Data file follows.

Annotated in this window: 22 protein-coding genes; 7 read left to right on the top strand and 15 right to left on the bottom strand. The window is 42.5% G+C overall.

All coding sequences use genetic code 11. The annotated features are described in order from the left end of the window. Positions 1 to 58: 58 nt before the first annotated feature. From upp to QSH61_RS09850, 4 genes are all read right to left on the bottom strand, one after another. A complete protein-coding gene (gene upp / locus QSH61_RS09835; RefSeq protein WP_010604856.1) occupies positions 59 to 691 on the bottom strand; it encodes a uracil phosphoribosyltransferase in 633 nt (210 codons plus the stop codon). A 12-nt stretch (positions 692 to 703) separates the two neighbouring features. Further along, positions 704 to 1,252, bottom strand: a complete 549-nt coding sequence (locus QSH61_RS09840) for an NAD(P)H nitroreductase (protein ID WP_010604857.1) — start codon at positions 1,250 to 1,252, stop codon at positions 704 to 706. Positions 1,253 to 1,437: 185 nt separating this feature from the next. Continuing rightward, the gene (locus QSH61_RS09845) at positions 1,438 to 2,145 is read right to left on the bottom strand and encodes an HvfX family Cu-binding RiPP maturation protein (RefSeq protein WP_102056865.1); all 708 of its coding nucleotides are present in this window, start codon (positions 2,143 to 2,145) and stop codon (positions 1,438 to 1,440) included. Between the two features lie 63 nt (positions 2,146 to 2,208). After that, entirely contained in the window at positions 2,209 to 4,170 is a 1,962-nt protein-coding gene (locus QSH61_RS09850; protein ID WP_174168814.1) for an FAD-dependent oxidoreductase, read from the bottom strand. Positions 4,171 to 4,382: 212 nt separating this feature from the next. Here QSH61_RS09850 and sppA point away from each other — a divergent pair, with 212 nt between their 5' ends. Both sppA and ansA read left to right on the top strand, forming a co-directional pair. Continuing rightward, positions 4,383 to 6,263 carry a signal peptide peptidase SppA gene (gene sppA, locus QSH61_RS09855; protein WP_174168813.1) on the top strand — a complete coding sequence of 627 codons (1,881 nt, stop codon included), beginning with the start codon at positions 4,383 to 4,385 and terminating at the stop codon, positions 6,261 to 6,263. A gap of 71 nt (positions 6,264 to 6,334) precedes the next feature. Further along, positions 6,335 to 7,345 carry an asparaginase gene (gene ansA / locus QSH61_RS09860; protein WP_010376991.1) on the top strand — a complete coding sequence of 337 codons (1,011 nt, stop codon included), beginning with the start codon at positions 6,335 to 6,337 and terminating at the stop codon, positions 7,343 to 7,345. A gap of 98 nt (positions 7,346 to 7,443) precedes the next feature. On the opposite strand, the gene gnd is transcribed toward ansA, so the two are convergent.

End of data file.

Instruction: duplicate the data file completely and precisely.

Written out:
Annotated in this window: 22 protein-coding genes; 7 read left to right on the top strand and 15 right to left on the bottom strand. The window is 42.5% G+C overall.

All coding sequences use genetic code 11. The annotated features are described in order from the left end of the window. Positions 1 to 58: 58 nt before the first annotated feature. From upp to QSH61_RS09850, 4 genes are all read right to left on the bottom strand, one after another. A complete protein-coding gene (gene upp / locus QSH61_RS09835; RefSeq protein WP_010604856.1) occupies positions 59 to 691 on the bottom strand; it encodes a uracil phosphoribosyltransferase in 633 nt (210 codons plus the stop codon). A 12-nt stretch (positions 692 to 703) separates the two neighbouring features. Further along, positions 704 to 1,252, bottom strand: a complete 549-nt coding sequence (locus QSH61_RS09840) for an NAD(P)H nitroreductase (protein ID WP_010604857.1) — start codon at positions 1,250 to 1,252, stop codon at positions 704 to 706. Positions 1,253 to 1,437: 185 nt separating this feature from the next. Continuing rightward, the gene (locus QSH61_RS09845) at positions 1,438 to 2,145 is read right to left on the bottom strand and encodes an HvfX family Cu-binding RiPP maturation protein (RefSeq protein WP_102056865.1); all 708 of its coding nucleotides are present in this window, start codon (positions 2,143 to 2,145) and stop codon (positions 1,438 to 1,440) included. Between the two features lie 63 nt (positions 2,146 to 2,208). After that, entirely contained in the window at positions 2,209 to 4,170 is a 1,962-nt protein-coding gene (locus QSH61_RS09850; protein ID WP_174168814.1) for an FAD-dependent oxidoreductase, read from the bottom strand. Positions 4,171 to 4,382: 212 nt separating this feature from the next. Here QSH61_RS09850 and sppA point away from each other — a divergent pair, with 212 nt between their 5' ends. Both sppA and ansA read left to right on the top strand, forming a co-directional pair. Continuing rightward, positions 4,383 to 6,263 carry a signal peptide peptidase SppA gene (gene sppA, locus QSH61_RS09855; protein WP_174168813.1) on the top strand — a complete coding sequence of 627 codons (1,881 nt, stop codon included), beginning with the start codon at positions 4,383 to 4,385 and terminating at the stop codon, positions 6,261 to 6,263. A gap of 71 nt (positions 6,264 to 6,334) precedes the next feature. Further along, positions 6,335 to 7,345 carry an asparaginase gene (gene ansA / locus QSH61_RS09860; protein WP_010376991.1) on the top strand — a complete coding sequence of 337 codons (1,011 nt, stop codon included), beginning with the start codon at positions 6,335 to 6,337 and terminating at the stop codon, positions 7,343 to 7,345. A gap of 98 nt (positions 7,346 to 7,443) precedes the next feature. On the opposite strand, the gene gnd is transcribed toward ansA, so the two are convergent.